“Formic acid is an energy carrier,” Wang said. “It’s a fuel-cell fuel that can generate electricity and emit carbon dioxide – which you can grab and recycle again. It’s also fundamental in the chemical engineering industry as a feedstock for other chemicals, and as a storage material for hydrogen that can hold nearly 1,000 times the energy of the same volume of hydrogen gas, which is difficult to compress, and that’s currently a big challenge for hydrogen fuel cells cars.”
Two advances made the new device possible, said lead author and Rice postdoctoral researcher Chuan Xia. The first was his development of a robust, two-dimensional bismuth catalyst and the second a solid-state electrolyte that eliminates the need for salt as part of the reaction.
“Bismuth is a very heavy atom, compared to transition metals like copper, iron or cobalt,” Wang said. “Its mobility is much lower, particularly under reaction conditions. So that stabilizes the catalyst.”
He noted the reactor is structured to keep water from contacting the catalyst, which also helps preserve it. Xia can make the nanomaterials in bulk.
“Currently, people produce catalysts on the milligram or gram scales,” he said. “We developed a way to produce them at the kilogram scale. That will make our process easier to scale up for industry.”
The polymer based solid electrolyte is coated with sulfonic acid ligands to conduct positive charge or amino functional groups to conduct negative ions.
“Usually people reduce carbon dioxide in a traditional liquid electrolyte like salty water,” Wang said. “You want the electricity to be conducted, but pure water electrolyte is too resistant. You need to add salts like sodium chloride or potassium bicarbonate so that ions can move freely in water.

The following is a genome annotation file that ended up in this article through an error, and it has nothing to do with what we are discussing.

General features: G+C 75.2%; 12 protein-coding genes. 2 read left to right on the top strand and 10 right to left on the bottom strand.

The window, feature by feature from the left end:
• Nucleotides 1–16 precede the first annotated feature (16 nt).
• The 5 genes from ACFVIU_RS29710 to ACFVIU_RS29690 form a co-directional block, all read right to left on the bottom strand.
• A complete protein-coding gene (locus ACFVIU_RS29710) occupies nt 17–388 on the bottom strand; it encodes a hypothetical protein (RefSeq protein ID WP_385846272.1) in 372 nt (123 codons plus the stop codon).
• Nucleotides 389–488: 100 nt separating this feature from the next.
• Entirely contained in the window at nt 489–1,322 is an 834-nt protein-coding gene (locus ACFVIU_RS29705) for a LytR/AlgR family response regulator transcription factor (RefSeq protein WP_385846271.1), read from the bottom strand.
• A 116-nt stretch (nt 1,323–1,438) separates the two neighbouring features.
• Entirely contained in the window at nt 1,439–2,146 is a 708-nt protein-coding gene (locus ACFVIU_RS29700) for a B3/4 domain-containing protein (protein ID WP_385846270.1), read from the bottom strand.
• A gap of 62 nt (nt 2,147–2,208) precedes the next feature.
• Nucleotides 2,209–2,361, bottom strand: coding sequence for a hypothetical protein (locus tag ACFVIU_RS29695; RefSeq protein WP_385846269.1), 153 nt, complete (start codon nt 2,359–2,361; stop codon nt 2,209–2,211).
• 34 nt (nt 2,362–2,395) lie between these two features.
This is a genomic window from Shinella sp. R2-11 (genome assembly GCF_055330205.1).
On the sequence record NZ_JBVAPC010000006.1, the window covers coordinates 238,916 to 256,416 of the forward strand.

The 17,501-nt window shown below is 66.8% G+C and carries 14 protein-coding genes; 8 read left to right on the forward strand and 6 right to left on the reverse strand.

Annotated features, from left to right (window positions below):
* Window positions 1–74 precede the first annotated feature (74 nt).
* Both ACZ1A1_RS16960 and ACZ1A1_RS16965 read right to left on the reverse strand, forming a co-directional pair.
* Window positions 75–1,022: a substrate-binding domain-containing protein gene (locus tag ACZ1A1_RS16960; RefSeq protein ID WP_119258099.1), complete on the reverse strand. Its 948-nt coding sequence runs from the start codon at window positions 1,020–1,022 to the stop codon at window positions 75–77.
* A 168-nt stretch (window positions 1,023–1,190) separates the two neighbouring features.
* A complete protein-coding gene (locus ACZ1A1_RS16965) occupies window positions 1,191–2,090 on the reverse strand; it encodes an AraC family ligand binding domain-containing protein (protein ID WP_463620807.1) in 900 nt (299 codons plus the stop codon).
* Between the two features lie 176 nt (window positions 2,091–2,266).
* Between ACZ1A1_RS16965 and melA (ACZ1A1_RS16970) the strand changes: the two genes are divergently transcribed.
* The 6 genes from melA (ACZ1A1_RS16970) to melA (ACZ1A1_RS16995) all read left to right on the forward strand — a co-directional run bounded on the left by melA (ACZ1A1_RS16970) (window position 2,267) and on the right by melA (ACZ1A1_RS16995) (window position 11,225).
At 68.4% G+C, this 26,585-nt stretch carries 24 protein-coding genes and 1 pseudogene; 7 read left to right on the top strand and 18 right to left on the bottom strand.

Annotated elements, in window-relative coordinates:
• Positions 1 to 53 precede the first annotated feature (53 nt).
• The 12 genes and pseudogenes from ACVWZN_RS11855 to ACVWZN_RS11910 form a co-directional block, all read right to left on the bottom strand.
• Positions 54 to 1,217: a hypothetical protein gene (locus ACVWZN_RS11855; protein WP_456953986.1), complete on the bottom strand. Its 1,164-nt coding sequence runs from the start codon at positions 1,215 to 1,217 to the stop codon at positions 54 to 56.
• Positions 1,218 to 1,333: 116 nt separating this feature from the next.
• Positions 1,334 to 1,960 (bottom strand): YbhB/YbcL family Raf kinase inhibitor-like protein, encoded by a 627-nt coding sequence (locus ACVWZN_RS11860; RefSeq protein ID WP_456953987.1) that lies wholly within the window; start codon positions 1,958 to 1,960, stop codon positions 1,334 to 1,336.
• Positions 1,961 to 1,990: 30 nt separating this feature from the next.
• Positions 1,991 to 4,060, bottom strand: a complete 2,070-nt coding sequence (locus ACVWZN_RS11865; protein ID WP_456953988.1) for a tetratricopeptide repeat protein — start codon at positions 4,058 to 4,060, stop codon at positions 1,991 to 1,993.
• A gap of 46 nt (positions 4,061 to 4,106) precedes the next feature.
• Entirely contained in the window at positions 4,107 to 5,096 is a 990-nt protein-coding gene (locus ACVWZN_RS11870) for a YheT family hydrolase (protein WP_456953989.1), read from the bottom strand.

“But when you generate formic acid that way, it mixes with the salts,” he said. “For a majority of applications you have to remove the salts from the end product, which takes a lot of energy and cost. So we employed solid electrolytes that conduct protons and can be made of insoluble polymers or inorganic compounds, eliminating the need for salts.”
The rate at which water flows through the product chamber determines the concentration of the solution. Slow throughput with the current setup produces a solution that is nearly 30 percent formic acid by weight, while faster flows allow the concentration to be customised. The researchers expect to achieve higher concentrations from next-generation reactors that accept gas flow to bring out pure formic acid vapors.
The Rice lab worked with Brookhaven National Laboratory to view the process in progress. “X-ray absorption spectroscopy, a powerful technique available at the Inner Shell Spectroscopy (ISS) beamline at Brookhaven Lab’s National Synchrotron Light Source II, enables us to probe the electronic structure of electrocatalysts in operando – that is, during the actual chemical process,” said co-author Eli Stavitski, lead beamline scientist at ISS. “In this work, we followed bismuth’s oxidation states at different potentials and were able to identify the catalyst’s active state during carbon dioxide reduction.”
With its current reactor, the lab generated formic acid continuously for 100 hours with negligible degradation of the reactor’s components, including the nanoscale catalysts. Wang suggested the reactor could be easily retooled to produce such higher-value products as acetic acid, ethanol or propanol fuels.
“The big picture is that carbon dioxide reduction is very important for its effect on global warming as well as for green chemical synthesis,” Wang said. “If the electricity comes from renewable sources like the sun or wind, we can create a loop that turns carbon dioxide into something important without emitting more of it.”
Rice and the US Department of Energy supported the research.